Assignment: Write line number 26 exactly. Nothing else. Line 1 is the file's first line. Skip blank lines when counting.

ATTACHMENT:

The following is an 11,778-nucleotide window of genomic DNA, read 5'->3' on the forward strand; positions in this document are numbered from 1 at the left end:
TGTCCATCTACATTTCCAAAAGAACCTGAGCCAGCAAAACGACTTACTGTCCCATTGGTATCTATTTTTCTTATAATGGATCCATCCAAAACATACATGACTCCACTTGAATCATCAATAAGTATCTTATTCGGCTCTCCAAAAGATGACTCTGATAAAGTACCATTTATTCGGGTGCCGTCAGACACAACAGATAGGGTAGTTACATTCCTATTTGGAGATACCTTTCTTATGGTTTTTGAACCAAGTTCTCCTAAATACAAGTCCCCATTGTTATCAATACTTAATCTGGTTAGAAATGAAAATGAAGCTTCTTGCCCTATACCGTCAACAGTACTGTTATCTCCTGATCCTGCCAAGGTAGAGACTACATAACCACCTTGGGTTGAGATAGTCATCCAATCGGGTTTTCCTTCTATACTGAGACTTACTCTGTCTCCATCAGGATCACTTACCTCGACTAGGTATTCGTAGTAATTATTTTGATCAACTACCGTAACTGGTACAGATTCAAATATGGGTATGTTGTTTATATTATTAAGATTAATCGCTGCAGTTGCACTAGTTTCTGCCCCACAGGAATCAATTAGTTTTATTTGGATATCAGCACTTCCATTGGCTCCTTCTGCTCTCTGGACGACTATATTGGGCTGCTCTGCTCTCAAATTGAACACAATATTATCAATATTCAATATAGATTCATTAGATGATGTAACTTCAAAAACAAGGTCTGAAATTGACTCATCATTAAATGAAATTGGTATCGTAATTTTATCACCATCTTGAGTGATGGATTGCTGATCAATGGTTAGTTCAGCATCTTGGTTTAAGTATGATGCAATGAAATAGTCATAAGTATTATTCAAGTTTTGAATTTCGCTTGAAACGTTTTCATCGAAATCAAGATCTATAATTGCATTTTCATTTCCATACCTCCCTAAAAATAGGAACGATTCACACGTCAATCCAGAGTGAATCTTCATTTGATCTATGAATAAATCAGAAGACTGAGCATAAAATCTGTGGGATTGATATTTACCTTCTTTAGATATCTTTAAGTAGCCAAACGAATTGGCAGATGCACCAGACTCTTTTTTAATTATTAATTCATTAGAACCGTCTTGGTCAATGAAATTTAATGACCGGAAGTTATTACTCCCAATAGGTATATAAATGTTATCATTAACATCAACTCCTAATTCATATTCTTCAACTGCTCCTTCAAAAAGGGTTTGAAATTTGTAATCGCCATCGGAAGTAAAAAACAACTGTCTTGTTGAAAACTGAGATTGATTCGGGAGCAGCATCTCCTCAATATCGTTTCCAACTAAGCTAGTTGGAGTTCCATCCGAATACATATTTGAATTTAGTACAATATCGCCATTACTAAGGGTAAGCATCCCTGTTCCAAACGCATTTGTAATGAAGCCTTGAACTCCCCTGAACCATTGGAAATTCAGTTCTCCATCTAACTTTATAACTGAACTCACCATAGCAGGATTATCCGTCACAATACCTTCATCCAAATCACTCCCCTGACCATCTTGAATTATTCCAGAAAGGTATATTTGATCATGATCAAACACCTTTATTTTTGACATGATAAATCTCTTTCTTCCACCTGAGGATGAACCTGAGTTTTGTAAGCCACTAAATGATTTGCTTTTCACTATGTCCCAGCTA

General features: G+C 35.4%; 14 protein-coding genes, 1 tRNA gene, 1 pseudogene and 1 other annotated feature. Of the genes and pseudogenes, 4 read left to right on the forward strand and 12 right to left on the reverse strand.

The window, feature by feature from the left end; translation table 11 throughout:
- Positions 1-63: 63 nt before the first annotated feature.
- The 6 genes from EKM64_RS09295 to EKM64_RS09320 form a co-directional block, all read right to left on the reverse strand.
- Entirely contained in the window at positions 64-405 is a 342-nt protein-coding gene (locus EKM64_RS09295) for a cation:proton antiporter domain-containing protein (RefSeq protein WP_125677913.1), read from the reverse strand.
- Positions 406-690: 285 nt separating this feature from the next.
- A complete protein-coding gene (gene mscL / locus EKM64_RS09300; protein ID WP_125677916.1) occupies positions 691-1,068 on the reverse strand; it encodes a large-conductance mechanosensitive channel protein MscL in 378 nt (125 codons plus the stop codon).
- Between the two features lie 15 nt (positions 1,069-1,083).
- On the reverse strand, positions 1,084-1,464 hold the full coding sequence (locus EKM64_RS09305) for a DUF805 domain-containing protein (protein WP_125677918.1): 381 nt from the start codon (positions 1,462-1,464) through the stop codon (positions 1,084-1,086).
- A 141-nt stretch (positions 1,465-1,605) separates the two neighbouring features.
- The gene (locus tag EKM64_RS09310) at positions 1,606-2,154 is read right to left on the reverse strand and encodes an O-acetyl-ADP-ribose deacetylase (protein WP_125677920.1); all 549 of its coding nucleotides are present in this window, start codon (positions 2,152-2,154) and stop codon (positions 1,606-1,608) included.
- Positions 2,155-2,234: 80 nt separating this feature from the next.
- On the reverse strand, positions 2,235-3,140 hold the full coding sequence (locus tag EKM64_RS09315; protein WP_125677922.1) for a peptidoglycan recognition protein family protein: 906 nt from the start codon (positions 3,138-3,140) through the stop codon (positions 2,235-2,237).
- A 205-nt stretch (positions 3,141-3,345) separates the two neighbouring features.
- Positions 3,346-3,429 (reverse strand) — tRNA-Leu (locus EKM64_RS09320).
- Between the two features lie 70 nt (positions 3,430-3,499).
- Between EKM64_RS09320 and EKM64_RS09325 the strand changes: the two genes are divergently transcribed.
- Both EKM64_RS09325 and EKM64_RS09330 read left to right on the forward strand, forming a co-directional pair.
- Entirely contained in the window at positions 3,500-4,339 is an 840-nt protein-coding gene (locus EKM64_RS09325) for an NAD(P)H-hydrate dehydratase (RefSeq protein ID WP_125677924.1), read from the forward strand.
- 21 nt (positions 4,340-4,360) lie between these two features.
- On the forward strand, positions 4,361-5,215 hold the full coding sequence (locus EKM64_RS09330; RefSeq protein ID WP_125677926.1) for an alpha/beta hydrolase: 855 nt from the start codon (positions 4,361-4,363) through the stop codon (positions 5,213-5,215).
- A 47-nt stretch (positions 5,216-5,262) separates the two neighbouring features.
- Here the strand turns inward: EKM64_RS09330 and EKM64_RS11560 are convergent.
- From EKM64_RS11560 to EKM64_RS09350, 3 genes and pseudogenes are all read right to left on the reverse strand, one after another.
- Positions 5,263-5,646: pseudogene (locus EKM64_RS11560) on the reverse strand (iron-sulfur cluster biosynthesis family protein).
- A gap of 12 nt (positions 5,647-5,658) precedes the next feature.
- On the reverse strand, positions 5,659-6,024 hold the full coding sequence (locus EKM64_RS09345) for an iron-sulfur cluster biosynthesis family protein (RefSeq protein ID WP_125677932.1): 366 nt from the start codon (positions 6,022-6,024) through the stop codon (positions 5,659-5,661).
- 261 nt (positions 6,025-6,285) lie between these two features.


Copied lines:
- From EKM64_RS11560 to EKM64_RS09350, 3 genes and pseudogenes are all read right to left on the reverse strand, one after another.